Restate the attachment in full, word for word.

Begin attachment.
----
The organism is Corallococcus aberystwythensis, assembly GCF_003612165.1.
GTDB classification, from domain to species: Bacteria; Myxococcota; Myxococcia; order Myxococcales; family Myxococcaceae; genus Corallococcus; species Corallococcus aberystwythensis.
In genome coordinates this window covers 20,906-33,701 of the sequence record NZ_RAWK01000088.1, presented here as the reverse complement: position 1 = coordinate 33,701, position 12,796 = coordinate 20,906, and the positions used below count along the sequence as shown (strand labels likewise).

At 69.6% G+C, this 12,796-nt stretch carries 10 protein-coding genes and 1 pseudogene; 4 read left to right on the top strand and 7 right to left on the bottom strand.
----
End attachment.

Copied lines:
The organism is Corallococcus aberystwythensis, assembly GCF_003612165.1.
GTDB classification, from domain to species: Bacteria; Myxococcota; Myxococcia; order Myxococcales; family Myxococcaceae; genus Corallococcus; species Corallococcus aberystwythensis.
In genome coordinates this window covers 20,906-33,701 of the sequence record NZ_RAWK01000088.1, presented here as the reverse complement: position 1 = coordinate 33,701, position 12,796 = coordinate 20,906, and the positions used below count along the sequence as shown (strand labels likewise).

At 69.6% G+C, this 12,796-nt stretch carries 10 protein-coding genes and 1 pseudogene; 4 read left to right on the top strand and 7 right to left on the bottom strand.